Sweet, sweet healer


FLOWER TO FORK Our native Irish honeybee, Apis mellifora mellifora, collecting pollen and nectar.

Alex Blackwell

Honey is by definition ‘a sweet viscous fluid made by honeybees using the nectar of flowering plants’. There are hundreds of different varieties of honey, which vary in colour, odour, and flavour depending on the flowers foraged by the bees that produced the honey.
Taking one spoonful of raw honey every day can have numerous benefits to your health. Honey has been used for its nutritional value since ancient times. It has also been found to be beneficial in the treatment of many clinical conditions. The main nutrients in honey are carbohydrates mostly in the form of glucose and fructose, as well as a mix of amino acids, vitamins, minerals, and antioxidants.

The good
In addition to its use as a natural sweetener, honey is used as an anti-inflammatory, antioxidant and antimicrobial agent. Research about the effects of honey on specific medical conditions has shown that honey, besides tasting very good, can be indeed good for you.
Folk-traditional doctors have long included honey in medicine to treat common conditions, including asthma and chronic bronchitis (by preventing airway inflammation), common cough and fever symptoms. Honey has a lower glycaemic index (GI) than sugar, and contains anti-inflammatory and antioxidant properties that may play a role in controlling diabetes mellitus.
Honey is rich in flavonoids, with recent studies suggesting that it may help fight cancer by preventing cells from proliferating.
Rich in antioxidants, honey can help protect your body from the free radicals responsible for ageing, impairing cell function and causing heart and blood vessel disorders.
It is also the oldest wound-treatment and healing agent known to humankind. It has natural antimicrobial properties and activates an immune response that fights infection, stimulating white blood cells to begin tissue repair. Honey is effective in the treatment of acute and mild wounds and surface and partial burns.
Evidence suggests honey may even help relieve gastrointestinal tract conditions, such as diarrhoea associated with gastroenteritis. It is rich in prebiotics too, which promote the health of beneficial bacteria found in the digestive system.
Honey might also offer antidepressant, anticonvulsant and anti-anxiety benefits. In some studies, honey has even been shown to help prevent memory disorders.
A note of caution, however. It is not recommended to give children honey until they are one year old. Honey may contain Clostridium botulinum spores, and bacteria from the spores can grow and multiply in a baby’s intestines, producing a dangerous toxin that can cause infant botulism. To avoid this, do not give honey – even a tiny taste – to infants. (Some people are sensitive or allergic to specific components in honey, particularly bee pollen. Although rare, bee pollen allergies can cause serious adverse reactions. Honey could also affect blood sugar levels.)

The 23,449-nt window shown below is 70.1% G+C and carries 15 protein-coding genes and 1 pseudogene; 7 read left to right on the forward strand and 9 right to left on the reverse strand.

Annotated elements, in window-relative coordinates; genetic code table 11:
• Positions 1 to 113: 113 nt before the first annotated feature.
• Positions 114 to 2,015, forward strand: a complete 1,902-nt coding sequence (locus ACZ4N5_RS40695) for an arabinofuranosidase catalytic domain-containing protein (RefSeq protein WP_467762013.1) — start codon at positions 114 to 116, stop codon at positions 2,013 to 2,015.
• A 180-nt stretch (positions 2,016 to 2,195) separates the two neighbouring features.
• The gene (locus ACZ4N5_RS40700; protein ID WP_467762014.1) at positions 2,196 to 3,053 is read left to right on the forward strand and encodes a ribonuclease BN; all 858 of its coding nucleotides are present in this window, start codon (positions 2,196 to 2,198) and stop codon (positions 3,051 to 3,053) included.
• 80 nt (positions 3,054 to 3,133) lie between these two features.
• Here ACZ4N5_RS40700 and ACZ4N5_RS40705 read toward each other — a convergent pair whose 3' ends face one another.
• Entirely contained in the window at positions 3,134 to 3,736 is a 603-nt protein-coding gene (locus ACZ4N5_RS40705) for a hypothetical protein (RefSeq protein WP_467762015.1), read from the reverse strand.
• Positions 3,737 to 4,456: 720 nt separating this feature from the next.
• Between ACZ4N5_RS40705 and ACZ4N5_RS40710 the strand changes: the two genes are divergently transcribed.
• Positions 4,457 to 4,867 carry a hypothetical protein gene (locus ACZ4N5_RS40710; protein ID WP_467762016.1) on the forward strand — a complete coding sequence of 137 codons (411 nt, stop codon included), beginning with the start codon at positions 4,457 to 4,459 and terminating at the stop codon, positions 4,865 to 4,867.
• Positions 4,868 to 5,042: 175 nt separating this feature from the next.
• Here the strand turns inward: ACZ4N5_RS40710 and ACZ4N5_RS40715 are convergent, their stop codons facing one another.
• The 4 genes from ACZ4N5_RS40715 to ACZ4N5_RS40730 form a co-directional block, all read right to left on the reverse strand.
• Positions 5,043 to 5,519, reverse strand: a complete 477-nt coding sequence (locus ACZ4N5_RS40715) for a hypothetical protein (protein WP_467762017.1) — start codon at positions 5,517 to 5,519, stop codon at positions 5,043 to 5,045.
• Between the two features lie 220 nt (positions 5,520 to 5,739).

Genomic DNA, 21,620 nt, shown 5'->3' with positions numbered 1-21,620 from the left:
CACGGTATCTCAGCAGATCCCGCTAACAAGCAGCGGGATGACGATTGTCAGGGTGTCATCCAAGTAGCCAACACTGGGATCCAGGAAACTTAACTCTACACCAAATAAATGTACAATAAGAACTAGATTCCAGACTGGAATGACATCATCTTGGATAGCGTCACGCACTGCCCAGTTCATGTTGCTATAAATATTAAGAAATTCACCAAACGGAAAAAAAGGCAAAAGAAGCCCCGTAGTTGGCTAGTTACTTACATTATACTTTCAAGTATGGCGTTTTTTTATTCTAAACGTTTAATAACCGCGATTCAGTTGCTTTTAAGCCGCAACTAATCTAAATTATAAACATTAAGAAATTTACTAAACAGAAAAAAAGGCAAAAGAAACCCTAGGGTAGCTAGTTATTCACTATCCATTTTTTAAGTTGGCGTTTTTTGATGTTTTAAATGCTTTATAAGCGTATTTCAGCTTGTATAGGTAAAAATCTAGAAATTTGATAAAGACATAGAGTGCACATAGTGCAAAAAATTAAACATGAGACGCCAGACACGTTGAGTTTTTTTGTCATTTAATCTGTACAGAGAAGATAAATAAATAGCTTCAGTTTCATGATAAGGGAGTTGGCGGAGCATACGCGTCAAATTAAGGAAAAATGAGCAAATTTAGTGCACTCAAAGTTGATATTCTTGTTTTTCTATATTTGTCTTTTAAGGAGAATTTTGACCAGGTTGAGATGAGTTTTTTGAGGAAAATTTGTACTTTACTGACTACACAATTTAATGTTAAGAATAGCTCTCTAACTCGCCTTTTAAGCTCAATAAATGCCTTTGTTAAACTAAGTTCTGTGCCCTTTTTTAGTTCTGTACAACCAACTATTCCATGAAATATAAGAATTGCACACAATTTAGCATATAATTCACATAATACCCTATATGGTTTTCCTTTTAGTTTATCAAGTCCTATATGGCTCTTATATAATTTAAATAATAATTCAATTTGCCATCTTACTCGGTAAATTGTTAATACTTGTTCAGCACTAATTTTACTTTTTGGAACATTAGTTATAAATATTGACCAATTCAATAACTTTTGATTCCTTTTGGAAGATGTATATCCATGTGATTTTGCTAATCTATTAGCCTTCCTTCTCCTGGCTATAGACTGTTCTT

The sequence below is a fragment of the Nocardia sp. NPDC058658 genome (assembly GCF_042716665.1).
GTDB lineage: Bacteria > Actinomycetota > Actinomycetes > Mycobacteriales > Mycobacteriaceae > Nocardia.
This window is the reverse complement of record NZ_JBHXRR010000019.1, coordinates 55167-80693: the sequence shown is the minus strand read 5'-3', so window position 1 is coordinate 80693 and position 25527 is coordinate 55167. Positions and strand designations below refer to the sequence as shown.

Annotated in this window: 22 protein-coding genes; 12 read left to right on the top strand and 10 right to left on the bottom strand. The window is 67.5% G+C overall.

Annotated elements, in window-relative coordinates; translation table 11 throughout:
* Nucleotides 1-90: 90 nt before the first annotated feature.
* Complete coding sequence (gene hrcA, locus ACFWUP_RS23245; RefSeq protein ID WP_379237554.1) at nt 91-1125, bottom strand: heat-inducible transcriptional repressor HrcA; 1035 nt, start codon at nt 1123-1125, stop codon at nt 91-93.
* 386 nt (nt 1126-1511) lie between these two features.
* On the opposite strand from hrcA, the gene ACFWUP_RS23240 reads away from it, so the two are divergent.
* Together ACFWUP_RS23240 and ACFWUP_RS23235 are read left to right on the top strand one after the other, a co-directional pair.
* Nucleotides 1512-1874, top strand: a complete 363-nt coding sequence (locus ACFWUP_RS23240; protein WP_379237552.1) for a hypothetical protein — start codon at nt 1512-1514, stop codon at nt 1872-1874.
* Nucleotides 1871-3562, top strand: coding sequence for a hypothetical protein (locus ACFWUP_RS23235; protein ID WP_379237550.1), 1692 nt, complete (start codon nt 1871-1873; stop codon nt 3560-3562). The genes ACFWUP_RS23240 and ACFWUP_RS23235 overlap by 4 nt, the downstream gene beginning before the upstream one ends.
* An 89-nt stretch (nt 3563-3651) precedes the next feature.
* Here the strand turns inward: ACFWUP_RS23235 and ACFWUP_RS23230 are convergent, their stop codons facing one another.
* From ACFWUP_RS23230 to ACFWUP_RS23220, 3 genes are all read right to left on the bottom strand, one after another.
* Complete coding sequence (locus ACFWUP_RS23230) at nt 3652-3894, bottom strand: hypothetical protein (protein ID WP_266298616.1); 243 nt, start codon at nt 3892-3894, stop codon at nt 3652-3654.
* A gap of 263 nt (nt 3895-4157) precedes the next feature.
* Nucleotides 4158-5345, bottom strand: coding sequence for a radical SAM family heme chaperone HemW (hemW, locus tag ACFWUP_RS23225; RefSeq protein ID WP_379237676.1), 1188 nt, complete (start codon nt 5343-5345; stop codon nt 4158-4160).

The bad
According to compliance management company Decernis, honey is one of the most adulterated foods in the world.
A major study of honey samples from 19 different countries published in ‘Nature’ (October 2018) showed that 27 percent of the samples were of questionable authenticity. More than half of samples that originated in Asia were adulterated.
Take for example Manuka honey, New Zealand’s iconic product proven to have beneficial health effects and commanding premium pricing. Whereas the annual production of Manuka honey in New Zealand is only 1,700 tons, it is estimated that as much as 10,000 tons of ‘manuka honey’ is sold globally each year.
Cheap honey is highly filtered and flavoured. It contains little or no pollen – certainly no local pollen, that might be beneficial to you. It may contain antibiotics. Its main ingredient is likely to be high fructose corn (maize) syrup (HFCS), which is commonly derived from GMO maize. HFCS had been linked to diabetes, obesity, hypertension, and liver damage. HFCS also leads to arterial plaque build-up and narrowing of blood vessels.
What is labelled as honey is not necessarily ‘Honey’; this can include ‘Pure Honey’. If the label says something like ‘Honey from EU and non-EU sources’, it is quite possible that it is not all real honey.

Bottom line
It is difficult to standardize honey. Honey from different regions may have variations in its health benefits because its efficacy depends on the floral source. Isolating the active fragment of honey does not produce as good an effect as total honey. So, it is best to consume local raw and unrefined honey. In addition, mass produced honey may not have any benefits, but more on this later.
Your local raw honey, which you will find in local shops and supermarkets, is produced by local beekeepers. Yes, it is a bit more expensive, as its price is based on the actual production costs of acquiring real honey from bees and not on sourcing the cheapest sweetener. The local honey has all the vitamins, nutrients, and enzymes intact; all the anti-viral, anti-bacterial and anti-fungal properties; all the antioxidants. As it contains local pollen, it helps ward off allergies and boost immune functions. It can help stabilise blood pressure, balance blood sugar levels, promote digestive health and much, much more.
Read the label and bee smart!

Alex Blackwell is a member of Westport Beekeepers.